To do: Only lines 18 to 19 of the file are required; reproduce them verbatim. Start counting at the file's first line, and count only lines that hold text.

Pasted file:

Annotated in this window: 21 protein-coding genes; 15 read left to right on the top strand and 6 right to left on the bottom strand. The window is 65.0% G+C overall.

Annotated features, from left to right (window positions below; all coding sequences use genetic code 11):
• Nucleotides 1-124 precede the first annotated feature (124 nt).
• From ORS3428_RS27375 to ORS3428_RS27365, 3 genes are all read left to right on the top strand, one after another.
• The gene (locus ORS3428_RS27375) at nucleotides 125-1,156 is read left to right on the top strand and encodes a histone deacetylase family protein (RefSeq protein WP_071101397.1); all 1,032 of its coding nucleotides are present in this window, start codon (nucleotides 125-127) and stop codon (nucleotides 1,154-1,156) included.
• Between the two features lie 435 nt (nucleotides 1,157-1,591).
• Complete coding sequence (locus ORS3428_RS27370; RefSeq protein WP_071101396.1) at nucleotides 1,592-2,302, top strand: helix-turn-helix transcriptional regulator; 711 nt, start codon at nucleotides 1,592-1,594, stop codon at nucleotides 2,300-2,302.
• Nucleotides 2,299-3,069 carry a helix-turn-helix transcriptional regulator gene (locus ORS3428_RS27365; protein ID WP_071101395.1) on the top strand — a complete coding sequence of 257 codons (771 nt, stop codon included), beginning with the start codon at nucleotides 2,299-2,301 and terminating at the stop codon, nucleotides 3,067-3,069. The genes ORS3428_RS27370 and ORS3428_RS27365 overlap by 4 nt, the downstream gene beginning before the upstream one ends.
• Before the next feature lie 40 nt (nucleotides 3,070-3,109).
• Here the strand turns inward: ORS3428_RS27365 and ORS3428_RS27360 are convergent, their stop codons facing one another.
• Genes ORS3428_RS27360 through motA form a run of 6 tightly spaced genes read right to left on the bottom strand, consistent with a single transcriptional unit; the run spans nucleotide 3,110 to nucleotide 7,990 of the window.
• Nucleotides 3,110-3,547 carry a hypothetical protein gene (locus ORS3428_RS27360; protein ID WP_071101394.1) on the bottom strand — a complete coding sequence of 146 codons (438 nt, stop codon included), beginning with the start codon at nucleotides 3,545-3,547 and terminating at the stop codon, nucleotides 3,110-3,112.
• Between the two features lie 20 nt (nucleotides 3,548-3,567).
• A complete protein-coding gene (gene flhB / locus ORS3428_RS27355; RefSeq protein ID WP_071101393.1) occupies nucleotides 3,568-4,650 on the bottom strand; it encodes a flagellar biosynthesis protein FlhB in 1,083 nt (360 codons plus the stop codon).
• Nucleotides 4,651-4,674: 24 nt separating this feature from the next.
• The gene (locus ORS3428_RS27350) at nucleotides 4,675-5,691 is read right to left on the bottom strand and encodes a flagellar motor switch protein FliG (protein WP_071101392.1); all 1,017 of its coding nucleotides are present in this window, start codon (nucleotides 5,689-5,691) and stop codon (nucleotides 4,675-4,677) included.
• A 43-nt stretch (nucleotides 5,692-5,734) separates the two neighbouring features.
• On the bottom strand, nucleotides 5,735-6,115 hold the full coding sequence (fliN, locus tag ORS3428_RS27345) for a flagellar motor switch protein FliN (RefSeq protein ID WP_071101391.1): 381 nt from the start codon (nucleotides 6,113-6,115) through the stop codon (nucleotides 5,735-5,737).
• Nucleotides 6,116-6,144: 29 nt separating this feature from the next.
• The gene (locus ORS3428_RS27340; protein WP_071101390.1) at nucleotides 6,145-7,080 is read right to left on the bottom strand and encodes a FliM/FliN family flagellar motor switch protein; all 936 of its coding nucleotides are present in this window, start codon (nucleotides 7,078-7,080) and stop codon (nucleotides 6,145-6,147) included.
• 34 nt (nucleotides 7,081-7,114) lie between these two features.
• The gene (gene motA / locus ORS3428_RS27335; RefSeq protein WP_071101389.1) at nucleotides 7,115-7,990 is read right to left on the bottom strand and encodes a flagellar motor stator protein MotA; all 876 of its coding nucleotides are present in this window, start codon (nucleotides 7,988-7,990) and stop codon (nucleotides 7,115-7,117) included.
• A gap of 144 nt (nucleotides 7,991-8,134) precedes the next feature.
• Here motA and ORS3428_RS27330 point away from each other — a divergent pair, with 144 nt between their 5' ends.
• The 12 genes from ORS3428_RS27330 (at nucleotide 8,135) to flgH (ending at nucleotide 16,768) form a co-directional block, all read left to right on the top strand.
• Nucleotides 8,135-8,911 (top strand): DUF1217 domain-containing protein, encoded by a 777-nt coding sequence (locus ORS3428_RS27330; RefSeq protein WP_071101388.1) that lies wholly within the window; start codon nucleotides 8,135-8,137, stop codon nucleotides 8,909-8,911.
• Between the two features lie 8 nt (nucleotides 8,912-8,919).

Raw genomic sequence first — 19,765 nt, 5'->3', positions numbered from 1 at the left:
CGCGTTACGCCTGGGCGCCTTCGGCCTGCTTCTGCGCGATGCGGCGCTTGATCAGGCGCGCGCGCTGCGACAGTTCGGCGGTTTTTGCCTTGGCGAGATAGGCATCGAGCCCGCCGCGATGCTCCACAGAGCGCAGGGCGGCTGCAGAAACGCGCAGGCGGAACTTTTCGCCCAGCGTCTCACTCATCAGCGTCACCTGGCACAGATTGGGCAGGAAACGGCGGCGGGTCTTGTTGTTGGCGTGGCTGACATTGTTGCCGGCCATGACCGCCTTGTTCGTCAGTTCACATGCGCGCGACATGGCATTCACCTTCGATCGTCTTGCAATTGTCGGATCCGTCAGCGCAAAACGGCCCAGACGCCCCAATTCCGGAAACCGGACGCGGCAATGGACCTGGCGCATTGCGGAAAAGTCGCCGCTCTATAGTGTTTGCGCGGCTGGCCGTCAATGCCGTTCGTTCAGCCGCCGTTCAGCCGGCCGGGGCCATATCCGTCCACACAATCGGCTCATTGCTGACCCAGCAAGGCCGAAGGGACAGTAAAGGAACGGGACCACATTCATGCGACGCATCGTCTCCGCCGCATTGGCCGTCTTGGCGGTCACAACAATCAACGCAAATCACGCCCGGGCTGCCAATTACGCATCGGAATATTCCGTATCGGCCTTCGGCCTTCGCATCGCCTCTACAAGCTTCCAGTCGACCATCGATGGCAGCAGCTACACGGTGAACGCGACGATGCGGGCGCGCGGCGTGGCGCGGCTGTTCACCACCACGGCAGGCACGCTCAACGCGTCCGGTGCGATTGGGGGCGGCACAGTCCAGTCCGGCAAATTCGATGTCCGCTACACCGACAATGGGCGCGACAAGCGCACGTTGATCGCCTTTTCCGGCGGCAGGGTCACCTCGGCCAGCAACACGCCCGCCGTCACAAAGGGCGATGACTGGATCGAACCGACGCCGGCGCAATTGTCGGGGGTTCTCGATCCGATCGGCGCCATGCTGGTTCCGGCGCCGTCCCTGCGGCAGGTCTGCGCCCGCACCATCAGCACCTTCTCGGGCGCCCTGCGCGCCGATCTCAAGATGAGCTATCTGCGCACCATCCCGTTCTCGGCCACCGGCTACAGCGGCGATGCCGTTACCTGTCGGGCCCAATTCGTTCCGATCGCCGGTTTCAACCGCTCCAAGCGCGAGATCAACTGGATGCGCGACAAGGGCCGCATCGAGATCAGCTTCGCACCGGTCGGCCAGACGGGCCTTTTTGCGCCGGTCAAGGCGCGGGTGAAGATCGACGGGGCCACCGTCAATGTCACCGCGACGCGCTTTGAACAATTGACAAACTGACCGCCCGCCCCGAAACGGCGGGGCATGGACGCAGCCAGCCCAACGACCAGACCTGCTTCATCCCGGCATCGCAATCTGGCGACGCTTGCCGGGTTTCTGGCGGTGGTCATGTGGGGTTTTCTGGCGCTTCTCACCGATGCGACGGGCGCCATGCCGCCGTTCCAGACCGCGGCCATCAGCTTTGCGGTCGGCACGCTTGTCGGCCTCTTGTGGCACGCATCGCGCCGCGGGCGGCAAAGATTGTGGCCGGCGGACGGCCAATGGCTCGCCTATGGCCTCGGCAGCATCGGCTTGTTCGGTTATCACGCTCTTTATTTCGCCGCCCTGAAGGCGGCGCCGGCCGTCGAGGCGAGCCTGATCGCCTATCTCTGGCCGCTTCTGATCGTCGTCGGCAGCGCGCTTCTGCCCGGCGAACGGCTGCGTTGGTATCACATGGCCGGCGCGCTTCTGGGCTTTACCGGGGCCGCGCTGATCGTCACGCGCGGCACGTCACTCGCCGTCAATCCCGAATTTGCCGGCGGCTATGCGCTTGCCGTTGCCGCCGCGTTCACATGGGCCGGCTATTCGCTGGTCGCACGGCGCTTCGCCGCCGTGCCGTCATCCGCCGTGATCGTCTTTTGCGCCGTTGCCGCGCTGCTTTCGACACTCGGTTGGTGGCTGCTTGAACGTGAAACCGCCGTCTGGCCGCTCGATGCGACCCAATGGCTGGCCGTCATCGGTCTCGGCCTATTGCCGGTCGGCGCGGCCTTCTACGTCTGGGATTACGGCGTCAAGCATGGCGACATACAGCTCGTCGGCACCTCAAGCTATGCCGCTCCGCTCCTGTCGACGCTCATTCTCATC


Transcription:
• On the bottom strand, nucleotides 5,735-6,115 hold the full coding sequence (fliN, locus tag ORS3428_RS27345) for a flagellar motor switch protein FliN (RefSeq protein ID WP_071101391.1): 381 nt from the start codon (nucleotides 6,113-6,115) through the stop codon (nucleotides 5,735-5,737).
• Nucleotides 6,116-6,144: 29 nt separating this feature from the next.